A writer goes for a winding walk down memory lane in this debut memoir.
After 30 years as a successful psychotherapist, Wolleson turns a critical eye on her own past, recognizing both continuity and chaos. A small, blue-collar Oregon town was the backdrop of a mostly happy childhood, where her absent fisherman father and caring but reserved mother raised their three daughters. Despite this relative stability, the author recalls an early and continuous struggle to maintain a solid sense of self, explaining, “I was a frightened, empty person who made myself up as I went along.” Her post-high school life in California coincided with the 1960s and ’70s, where the book takes a sharp turn to recount episodes of LSD trips, communes, nudity, and exotic vacations. Various relationships crop up, ranging from funny to romantic to violent, but all share a marked ambivalence in the telling. Wolleson characterizes this period as unanchored and impulsive, admitting, “I have a secret resumé no prospective employer ever saw, listing the nineteen jobs I had in twenty years between college and graduate school.” After attending many types of therapy, she realized that her passion lay in guiding others through their own psychological growth and healing, and she dedicated years of work to eventually opening her own therapy practice. The book’s final section features musings on the author’s present life, with an emphasis on aging (in body, if not in mind). The memoir feels like sitting down for coffee with a bubbly old friend whose storytelling flits around, only briefly landing on any single anecdote. This allows for paradoxical layers to the writing: an open, confessional quality, but also a reticence that creeps in at important moments; memory that’s alternately thorough and patchy; and the shadow of the present frequently clouding descriptions of the past. In short, Wolleson’s book exemplifies both the charm and frustration inherent in the genre. More emphasis on connecting threads would provide the artfulness and sustained reflection that are lacking here, but the fragmentary nature also feels true to life.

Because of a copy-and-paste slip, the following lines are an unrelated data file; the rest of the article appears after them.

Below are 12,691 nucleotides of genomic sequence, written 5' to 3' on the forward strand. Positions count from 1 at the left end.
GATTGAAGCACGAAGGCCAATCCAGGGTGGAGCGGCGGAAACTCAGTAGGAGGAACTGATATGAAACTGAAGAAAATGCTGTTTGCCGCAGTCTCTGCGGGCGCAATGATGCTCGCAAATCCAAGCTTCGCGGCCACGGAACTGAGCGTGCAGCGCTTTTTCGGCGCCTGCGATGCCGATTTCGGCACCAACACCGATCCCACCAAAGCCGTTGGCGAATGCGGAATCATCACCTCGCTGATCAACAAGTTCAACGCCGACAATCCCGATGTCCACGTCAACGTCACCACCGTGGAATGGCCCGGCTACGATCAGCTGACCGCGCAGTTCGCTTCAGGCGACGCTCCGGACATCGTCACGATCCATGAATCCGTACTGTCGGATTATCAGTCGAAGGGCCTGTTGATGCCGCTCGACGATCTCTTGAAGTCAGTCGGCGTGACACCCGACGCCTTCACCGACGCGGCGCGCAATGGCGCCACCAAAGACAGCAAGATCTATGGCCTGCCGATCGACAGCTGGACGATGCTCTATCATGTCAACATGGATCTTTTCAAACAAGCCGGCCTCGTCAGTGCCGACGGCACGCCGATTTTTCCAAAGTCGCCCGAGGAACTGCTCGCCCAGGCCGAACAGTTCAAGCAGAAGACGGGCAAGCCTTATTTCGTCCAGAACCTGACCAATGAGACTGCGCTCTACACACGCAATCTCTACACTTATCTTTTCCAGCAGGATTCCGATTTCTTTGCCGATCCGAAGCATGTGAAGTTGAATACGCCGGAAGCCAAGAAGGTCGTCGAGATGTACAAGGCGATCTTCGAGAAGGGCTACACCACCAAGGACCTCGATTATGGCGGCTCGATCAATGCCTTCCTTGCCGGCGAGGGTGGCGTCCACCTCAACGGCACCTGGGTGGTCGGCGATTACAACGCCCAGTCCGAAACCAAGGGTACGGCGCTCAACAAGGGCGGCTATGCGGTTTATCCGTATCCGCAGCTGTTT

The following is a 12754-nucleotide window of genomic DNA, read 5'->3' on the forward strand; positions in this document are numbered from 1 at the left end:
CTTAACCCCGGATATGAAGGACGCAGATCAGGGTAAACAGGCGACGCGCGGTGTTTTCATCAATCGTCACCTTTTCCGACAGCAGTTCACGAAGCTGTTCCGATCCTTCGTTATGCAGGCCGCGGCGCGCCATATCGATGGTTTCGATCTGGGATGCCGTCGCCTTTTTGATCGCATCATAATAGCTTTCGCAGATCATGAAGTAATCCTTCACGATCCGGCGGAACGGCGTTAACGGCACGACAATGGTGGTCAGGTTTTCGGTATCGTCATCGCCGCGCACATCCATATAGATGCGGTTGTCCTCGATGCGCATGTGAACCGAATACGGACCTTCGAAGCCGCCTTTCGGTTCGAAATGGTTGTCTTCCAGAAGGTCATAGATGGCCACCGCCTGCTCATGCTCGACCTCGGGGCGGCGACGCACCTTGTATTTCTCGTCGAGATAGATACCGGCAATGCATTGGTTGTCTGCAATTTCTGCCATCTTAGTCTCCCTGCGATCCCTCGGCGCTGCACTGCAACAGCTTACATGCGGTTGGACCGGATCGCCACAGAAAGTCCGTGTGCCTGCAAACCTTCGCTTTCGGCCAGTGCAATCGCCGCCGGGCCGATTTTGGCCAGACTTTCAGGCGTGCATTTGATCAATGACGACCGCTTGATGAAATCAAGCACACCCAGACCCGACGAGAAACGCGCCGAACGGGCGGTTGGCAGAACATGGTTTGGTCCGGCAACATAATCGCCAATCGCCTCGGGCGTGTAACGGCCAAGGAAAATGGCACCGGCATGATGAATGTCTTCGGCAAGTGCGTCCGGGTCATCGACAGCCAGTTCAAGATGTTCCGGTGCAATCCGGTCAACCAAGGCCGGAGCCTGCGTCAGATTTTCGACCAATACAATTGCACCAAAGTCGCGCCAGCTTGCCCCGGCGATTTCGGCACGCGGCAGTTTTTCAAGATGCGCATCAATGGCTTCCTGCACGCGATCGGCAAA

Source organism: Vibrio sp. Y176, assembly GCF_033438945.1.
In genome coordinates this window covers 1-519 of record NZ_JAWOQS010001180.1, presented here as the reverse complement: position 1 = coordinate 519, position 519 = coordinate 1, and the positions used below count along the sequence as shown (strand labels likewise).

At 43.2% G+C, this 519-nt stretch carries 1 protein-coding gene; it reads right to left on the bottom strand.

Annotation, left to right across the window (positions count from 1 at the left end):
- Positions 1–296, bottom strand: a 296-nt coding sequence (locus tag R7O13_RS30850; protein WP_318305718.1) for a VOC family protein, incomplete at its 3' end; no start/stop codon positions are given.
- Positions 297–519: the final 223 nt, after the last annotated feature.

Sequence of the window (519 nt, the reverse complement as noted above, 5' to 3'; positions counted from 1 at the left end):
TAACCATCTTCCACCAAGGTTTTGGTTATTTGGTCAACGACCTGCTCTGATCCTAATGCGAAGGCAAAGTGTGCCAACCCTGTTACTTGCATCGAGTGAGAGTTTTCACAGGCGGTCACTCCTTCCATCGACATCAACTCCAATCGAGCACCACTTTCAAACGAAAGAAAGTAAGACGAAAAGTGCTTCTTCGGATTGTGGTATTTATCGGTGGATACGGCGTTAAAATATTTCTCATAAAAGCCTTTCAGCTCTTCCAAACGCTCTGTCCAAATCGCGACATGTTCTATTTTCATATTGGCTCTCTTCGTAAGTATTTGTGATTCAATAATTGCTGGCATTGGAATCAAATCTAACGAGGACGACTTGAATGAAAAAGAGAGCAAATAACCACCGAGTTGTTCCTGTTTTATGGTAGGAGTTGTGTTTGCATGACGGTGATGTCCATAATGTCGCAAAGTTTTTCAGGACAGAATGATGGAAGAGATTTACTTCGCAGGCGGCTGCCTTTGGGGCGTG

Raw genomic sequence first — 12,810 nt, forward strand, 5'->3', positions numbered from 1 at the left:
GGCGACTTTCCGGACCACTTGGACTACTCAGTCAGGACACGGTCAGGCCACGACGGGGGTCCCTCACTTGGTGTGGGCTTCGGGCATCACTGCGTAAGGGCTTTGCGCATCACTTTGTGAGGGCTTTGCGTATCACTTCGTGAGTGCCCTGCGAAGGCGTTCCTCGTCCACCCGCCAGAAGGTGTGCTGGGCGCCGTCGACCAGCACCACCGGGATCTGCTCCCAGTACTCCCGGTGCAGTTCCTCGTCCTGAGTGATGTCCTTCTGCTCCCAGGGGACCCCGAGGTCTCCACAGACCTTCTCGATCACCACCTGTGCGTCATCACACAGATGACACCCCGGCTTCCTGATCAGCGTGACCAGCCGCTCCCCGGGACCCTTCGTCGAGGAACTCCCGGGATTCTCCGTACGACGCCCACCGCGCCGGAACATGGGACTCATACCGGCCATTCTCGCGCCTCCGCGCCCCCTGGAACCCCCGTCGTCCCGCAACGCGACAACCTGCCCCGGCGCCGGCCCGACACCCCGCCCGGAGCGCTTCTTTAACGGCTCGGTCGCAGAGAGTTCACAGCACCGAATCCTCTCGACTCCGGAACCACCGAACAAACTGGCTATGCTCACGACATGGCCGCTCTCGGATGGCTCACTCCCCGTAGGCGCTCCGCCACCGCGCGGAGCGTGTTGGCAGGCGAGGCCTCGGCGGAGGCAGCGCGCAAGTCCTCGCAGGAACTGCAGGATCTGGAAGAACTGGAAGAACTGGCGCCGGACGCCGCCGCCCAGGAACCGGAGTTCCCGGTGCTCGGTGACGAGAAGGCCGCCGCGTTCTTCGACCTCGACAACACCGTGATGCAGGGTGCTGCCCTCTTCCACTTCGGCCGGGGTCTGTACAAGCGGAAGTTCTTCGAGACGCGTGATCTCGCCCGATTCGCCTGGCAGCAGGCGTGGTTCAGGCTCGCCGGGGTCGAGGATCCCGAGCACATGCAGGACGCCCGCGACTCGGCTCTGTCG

A colorful and warm, if somewhat ragged, series of personal vignettes.